Kate Coburn, vice president of retail for Rockefeller Center Management Corp., said "Look for even more national retailers expanding into urban areas. Although rents in prime downtown areas are significantly higher than equivalent space in suburban malls, the sheer volume of sales they generate more than compensates for the higher rents and adds tremendously to the corporate bottom line. Examples include Chicago-based Knot Shop, Sunglass Hut of Miami and Brookstone, all of which recently opened in Rockefeller Center."
Other trends Coburn cited include: an increase in the number of flagship stores to be opened by fashion designers. Calvin Klein, Liz Claiborne, Armani and Polo are just the beginning. At least three more top names are in the market, each desiring to increase market share and take control of merchandising their products.
Coburn also predicted a shake-out in the coffee-bars. "There has been an over-expansion into the market (some at very high rental rates)," noted Coburn, "to the point where many of the chains have already put their weaker units on the sublet market. In a year or two, only the strongest will remain."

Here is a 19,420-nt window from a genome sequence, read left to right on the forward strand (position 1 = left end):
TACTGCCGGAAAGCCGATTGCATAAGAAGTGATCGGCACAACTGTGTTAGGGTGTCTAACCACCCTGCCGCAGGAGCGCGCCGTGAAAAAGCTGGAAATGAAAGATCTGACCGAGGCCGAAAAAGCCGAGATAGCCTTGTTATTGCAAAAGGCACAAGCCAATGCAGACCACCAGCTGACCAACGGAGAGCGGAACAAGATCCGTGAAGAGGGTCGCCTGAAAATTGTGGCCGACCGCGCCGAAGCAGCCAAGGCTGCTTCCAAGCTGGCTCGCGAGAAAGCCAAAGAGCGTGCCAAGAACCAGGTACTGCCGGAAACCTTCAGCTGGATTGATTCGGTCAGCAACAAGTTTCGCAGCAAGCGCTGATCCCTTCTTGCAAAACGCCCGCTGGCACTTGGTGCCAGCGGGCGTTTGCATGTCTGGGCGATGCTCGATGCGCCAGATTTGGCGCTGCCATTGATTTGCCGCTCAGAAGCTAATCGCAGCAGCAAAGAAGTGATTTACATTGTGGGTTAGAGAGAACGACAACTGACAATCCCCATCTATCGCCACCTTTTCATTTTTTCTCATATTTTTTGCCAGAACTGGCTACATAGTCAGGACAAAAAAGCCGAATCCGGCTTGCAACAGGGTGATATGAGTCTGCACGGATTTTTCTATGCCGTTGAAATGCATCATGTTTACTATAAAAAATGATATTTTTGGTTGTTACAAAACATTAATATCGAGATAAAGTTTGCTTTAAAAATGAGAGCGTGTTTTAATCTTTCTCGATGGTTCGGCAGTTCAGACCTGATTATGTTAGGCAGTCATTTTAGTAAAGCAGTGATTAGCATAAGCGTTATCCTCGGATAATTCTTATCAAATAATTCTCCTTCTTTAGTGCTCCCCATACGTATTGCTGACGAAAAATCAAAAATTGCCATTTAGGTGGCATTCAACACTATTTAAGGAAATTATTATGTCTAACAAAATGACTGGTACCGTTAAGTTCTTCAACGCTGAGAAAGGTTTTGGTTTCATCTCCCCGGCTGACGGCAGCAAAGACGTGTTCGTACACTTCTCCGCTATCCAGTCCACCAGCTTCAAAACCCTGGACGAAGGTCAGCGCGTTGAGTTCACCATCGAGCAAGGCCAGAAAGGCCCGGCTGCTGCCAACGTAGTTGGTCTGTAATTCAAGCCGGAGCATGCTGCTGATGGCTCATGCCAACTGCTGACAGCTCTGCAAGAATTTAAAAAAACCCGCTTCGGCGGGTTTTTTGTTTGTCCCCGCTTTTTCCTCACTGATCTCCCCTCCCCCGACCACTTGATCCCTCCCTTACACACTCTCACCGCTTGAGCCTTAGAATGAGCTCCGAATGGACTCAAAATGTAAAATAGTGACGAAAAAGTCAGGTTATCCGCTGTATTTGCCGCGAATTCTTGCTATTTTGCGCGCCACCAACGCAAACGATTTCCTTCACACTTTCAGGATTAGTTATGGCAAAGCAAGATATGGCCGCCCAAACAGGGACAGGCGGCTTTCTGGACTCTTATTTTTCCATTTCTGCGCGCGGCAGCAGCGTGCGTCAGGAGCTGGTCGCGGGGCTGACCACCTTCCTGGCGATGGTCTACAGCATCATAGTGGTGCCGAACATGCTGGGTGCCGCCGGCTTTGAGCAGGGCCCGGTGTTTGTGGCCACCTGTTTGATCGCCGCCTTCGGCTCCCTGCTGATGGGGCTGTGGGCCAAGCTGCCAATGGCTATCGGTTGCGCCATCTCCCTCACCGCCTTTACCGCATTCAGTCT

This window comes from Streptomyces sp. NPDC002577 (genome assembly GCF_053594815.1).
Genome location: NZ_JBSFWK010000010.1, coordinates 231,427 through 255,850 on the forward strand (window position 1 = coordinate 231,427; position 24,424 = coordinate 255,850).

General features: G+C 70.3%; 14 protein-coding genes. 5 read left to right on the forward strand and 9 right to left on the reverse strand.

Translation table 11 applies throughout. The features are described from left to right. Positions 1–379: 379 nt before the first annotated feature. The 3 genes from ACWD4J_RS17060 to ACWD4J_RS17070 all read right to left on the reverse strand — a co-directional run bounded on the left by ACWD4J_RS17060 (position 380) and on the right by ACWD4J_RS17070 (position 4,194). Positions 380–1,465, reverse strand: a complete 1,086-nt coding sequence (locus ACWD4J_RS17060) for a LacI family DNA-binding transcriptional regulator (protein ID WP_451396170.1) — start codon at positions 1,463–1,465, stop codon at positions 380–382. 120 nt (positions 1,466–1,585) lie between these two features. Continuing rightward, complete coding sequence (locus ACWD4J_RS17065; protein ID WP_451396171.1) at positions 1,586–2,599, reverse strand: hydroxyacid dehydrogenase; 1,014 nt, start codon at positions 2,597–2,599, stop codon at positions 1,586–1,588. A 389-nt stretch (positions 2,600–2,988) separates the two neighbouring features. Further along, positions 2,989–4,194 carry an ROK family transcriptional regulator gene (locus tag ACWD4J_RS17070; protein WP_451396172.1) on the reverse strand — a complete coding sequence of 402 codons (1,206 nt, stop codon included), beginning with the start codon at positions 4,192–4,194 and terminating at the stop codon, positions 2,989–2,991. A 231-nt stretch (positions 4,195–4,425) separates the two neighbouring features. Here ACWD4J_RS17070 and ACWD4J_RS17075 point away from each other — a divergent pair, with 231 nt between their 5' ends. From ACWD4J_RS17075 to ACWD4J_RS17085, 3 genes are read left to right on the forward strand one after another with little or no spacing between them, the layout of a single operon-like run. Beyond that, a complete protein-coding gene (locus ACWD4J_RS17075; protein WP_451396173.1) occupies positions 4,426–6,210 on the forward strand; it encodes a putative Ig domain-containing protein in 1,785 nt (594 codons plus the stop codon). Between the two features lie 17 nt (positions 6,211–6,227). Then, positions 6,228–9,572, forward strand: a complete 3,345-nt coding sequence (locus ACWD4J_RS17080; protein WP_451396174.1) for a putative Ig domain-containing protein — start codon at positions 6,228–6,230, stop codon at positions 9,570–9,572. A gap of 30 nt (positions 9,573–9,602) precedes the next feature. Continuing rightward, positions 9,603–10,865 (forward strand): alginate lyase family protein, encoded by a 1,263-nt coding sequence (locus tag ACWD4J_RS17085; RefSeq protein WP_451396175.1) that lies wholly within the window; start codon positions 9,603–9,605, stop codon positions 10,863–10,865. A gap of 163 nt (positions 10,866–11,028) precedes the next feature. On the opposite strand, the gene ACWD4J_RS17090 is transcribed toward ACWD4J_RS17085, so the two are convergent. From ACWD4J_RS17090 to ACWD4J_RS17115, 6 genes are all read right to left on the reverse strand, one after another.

Betsy Rodgers, a partner at Rodgers & McCauley, Inc., agrees with Coburn about the continued New York City expansion and influx of national retailers like The Gap, "which is continually reinventing itself," she said. "High-end retail is also on the top of Rodgers' list. "Despite the dismal stories, New York retail is still incredibly strong, particularly at the high-end." Where will the retail expansion take place? "Look to Times Square, where retailer interest is strong," predicted Rodgers.